The World Bank announced on Wednesday that it would send $80 million in grants to Somalia to help the African country enact economic reforms. According to Reuters, this is the first time in almost 30 years that the World Bank has approved any type of funding for the Somalia government.

In 1991, the World Bank officially ended its relationship with Somalia, citing increased tribal violence. In 2003, the organization voiced its plans to provide support to Somalia, especially focused “on HIV/AIDS and livestock programs,” in conjunction with other nongovernmental agencies. However, these plans did not include lending money to the Somalian government.

According to Reuters, the World Bank’s board of directors agreed on two aid projects. The first is the “Recurrent Cost and Reform Financing Project,” which accounts for $60 million. The other is the “Domestic Revenue and Public Financial Management Capacity Strengthening Project,” which will utilize the remaining $20 million.

“[The projects] represent a milestone in Somalia’s development and reconstruction,” a World Bank official said in a statement.

In addition to the funds, the World Bank will also partner with Somalia’s government to implement the “Country Partnership Framework” program. The program is designed to help the Somali government improve the country’s education, health care, service, and utility industries.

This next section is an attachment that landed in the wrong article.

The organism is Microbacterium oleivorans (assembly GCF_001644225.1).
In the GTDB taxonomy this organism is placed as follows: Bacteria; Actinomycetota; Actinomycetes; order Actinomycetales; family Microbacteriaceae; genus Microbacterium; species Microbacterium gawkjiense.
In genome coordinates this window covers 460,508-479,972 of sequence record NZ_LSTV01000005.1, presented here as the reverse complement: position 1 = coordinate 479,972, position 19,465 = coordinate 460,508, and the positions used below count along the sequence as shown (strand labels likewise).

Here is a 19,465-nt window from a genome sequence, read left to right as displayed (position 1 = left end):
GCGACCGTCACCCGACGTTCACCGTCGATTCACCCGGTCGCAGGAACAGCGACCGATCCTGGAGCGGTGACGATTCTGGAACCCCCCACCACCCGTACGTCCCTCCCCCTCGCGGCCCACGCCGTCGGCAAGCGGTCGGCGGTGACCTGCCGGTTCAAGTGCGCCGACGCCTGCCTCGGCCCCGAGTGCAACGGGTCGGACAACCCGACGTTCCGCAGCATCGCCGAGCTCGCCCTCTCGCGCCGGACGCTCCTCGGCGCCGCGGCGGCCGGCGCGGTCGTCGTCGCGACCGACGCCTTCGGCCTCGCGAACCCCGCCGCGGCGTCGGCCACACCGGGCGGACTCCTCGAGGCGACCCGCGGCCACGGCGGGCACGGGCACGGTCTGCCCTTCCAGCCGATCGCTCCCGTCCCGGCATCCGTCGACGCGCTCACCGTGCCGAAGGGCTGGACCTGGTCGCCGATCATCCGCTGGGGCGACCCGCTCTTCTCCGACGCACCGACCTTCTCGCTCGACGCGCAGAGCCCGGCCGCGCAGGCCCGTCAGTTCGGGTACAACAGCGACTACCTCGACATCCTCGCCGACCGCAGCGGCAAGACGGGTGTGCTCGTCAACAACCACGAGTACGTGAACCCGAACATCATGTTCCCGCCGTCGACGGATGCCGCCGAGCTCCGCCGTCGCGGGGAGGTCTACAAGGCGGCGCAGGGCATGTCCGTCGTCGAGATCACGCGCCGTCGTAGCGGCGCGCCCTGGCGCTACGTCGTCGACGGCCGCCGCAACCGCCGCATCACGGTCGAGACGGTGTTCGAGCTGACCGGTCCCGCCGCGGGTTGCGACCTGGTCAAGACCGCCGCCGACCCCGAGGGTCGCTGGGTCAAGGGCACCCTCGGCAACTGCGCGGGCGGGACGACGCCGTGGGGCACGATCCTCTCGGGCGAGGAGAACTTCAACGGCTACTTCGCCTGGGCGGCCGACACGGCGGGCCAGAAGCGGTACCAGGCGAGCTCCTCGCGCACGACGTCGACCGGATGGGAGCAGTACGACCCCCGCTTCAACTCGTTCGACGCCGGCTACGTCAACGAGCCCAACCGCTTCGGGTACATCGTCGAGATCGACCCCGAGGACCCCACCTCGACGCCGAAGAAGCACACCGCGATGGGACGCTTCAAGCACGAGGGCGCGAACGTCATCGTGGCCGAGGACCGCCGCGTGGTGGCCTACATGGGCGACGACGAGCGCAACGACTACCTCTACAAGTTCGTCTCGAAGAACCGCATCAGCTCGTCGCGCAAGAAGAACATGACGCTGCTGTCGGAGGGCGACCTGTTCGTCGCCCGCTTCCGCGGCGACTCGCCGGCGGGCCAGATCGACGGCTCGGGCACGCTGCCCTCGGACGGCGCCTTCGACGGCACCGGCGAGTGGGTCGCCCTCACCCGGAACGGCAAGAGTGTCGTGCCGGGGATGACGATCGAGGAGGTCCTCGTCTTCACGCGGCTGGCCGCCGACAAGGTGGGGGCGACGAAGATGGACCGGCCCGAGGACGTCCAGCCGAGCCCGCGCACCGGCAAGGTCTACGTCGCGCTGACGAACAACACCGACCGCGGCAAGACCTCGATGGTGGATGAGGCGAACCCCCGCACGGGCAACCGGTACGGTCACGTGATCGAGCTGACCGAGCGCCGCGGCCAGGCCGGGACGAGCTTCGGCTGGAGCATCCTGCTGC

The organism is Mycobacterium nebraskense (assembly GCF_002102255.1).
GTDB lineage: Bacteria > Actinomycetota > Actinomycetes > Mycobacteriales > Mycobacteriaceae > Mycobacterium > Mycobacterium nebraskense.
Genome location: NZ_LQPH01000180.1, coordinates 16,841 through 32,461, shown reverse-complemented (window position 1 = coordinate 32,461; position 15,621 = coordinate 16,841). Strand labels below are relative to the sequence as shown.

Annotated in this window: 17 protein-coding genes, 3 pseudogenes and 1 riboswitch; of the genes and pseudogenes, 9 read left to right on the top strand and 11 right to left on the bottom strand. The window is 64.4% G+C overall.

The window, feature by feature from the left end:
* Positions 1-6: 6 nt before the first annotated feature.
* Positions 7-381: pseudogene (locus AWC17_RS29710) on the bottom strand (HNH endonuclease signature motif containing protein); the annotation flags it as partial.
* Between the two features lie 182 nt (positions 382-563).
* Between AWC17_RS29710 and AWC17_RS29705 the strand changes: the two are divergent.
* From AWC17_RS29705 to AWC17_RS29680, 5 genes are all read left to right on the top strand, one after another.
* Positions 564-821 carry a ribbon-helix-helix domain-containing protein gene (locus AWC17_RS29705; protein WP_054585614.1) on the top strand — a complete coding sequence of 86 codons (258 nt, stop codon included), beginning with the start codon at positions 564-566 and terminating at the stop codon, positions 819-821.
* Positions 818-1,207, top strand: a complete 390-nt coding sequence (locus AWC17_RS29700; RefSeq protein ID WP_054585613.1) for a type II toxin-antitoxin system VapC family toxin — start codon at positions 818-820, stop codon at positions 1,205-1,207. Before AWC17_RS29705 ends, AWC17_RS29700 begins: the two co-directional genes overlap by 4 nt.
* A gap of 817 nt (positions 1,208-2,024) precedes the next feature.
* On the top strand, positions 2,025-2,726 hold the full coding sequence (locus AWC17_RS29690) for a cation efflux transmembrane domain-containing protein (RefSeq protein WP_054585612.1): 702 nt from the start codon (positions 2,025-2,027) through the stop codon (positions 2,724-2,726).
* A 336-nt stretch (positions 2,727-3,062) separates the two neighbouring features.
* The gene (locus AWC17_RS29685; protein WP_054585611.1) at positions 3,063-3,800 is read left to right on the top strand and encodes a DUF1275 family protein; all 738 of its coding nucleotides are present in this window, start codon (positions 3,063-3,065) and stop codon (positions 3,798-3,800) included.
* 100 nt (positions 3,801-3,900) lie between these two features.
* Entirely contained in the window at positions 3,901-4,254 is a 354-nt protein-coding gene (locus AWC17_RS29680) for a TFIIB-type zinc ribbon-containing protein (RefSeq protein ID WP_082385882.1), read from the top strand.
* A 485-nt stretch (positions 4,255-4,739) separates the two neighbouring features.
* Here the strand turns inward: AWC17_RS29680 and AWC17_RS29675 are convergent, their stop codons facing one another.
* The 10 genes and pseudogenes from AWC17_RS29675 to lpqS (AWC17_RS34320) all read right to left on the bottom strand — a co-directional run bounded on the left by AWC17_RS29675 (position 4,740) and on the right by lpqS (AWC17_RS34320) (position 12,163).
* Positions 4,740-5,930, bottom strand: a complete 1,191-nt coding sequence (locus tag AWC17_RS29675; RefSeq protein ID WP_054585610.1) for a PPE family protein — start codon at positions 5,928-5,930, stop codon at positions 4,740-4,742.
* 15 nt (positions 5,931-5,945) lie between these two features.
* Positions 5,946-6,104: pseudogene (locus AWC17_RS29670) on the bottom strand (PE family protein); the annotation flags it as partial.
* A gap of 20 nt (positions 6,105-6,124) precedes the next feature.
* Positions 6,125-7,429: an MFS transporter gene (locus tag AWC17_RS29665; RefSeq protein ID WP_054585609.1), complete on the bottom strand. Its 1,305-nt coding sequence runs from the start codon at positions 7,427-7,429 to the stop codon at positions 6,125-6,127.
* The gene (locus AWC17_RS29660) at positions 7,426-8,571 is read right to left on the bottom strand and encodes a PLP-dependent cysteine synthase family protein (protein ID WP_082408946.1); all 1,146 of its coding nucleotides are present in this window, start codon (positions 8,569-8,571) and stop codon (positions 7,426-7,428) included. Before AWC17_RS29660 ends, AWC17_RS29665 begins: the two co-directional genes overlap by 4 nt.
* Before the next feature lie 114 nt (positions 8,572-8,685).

“While agriculture is key to the economy, it remains vulnerable to shocks. As such, services will continue to be a main driver of growth, especially in the financial, transport and communication and trade sectors,” said officials from the World Bank.

There is no hiding Somalia’s violent past, which includes tribal fighting, piracy, and now a radical Islamic insurgency under the banner of al Shabaab. Al Shabaab is believed to be backed by al-Qaida, and the U.S. military is currently conducting operations to eradicate the terrorist groups from the Horn of Africa.

Despite the violence, the International Monetary Fund predicts that the country’s economy will grow slightly in 2018.

The World Bank was founded in 1944 as the “International Bank for Reconstruction and Development.” Its original purpose was to provide loans to countries looking to rebuild after World War Two. Later in the 20th century, the Bank began to fund development projects, specifically infrastructure projects, in the developing world. The organization can loan money to governments or privately held companies.

In addition to its projects in Somalia, the World Bank also announced on Wednesday that it would be investing $1 billion in a new initiative to “accelerate investments in battery storage for energy systems in developing and middle-income countries.” The goal of this project would be to triplicate the total amount of energy stored in batteries in the developing world.

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